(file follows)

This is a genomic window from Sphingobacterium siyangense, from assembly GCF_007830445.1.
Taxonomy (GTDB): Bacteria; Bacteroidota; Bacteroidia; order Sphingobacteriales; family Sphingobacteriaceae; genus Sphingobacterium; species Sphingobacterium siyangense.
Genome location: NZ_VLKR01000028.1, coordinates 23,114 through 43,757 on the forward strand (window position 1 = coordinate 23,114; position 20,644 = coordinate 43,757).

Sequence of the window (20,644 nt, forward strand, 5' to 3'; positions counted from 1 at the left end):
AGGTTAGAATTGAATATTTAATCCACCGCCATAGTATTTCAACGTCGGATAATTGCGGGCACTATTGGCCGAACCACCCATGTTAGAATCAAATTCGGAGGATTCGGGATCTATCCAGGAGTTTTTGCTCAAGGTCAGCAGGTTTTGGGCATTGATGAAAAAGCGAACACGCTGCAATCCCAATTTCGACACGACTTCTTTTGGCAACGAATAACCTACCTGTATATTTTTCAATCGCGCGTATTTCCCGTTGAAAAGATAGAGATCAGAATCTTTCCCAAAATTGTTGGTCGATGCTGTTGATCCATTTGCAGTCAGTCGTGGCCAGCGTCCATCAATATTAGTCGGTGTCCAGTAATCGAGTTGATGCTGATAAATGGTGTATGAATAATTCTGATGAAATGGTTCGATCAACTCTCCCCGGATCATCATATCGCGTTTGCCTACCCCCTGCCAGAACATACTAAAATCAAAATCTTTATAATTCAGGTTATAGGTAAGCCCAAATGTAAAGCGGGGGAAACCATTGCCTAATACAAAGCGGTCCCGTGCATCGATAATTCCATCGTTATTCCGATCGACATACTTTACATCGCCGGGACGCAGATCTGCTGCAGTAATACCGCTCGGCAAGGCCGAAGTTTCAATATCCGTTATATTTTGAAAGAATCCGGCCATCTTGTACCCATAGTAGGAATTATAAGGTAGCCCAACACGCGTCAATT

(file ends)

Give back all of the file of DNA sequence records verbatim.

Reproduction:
This is a genomic window from Sphingobacterium siyangense, from assembly GCF_007830445.1.
Taxonomy (GTDB): Bacteria; Bacteroidota; Bacteroidia; order Sphingobacteriales; family Sphingobacteriaceae; genus Sphingobacterium; species Sphingobacterium siyangense.
Genome location: NZ_VLKR01000028.1, coordinates 23,114 through 43,757 on the forward strand (window position 1 = coordinate 23,114; position 20,644 = coordinate 43,757).

Sequence of the window (20,644 nt, forward strand, 5' to 3'; positions counted from 1 at the left end):
AGGTTAGAATTGAATATTTAATCCACCGCCATAGTATTTCAACGTCGGATAATTGCGGGCACTATTGGCCGAACCACCCATGTTAGAATCAAATTCGGAGGATTCGGGATCTATCCAGGAGTTTTTGCTCAAGGTCAGCAGGTTTTGGGCATTGATGAAAAAGCGAACACGCTGCAATCCCAATTTCGACACGACTTCTTTTGGCAACGAATAACCTACCTGTATATTTTTCAATCGCGCGTATTTCCCGTTGAAAAGATAGAGATCAGAATCTTTCCCAAAATTGTTGGTCGATGCTGTTGATCCATTTGCAGTCAGTCGTGGCCAGCGTCCATCAATATTAGTCGGTGTCCAGTAATCGAGTTGATGCTGATAAATGGTGTATGAATAATTCTGATGAAATGGTTCGATCAACTCTCCCCGGATCATCATATCGCGTTTGCCTACCCCCTGCCAGAACATACTAAAATCAAAATCTTTATAATTCAGGTTATAGGTAAGCCCAAATGTAAAGCGGGGGAAACCATTGCCTAATACAAAGCGGTCCCGTGCATCGATAATTCCATCGTTATTCCGATCGACATACTTTACATCGCCGGGACGCAGATCTGCTGCAGTAATACCGCTCGGCAAGGCCGAAGTTTCAATATCCGTTATATTTTGAAAGAATCCGGCCATCTTGTACCCATAGTAGGAATTATAAGGTAGCCCAACACGCGTCAATT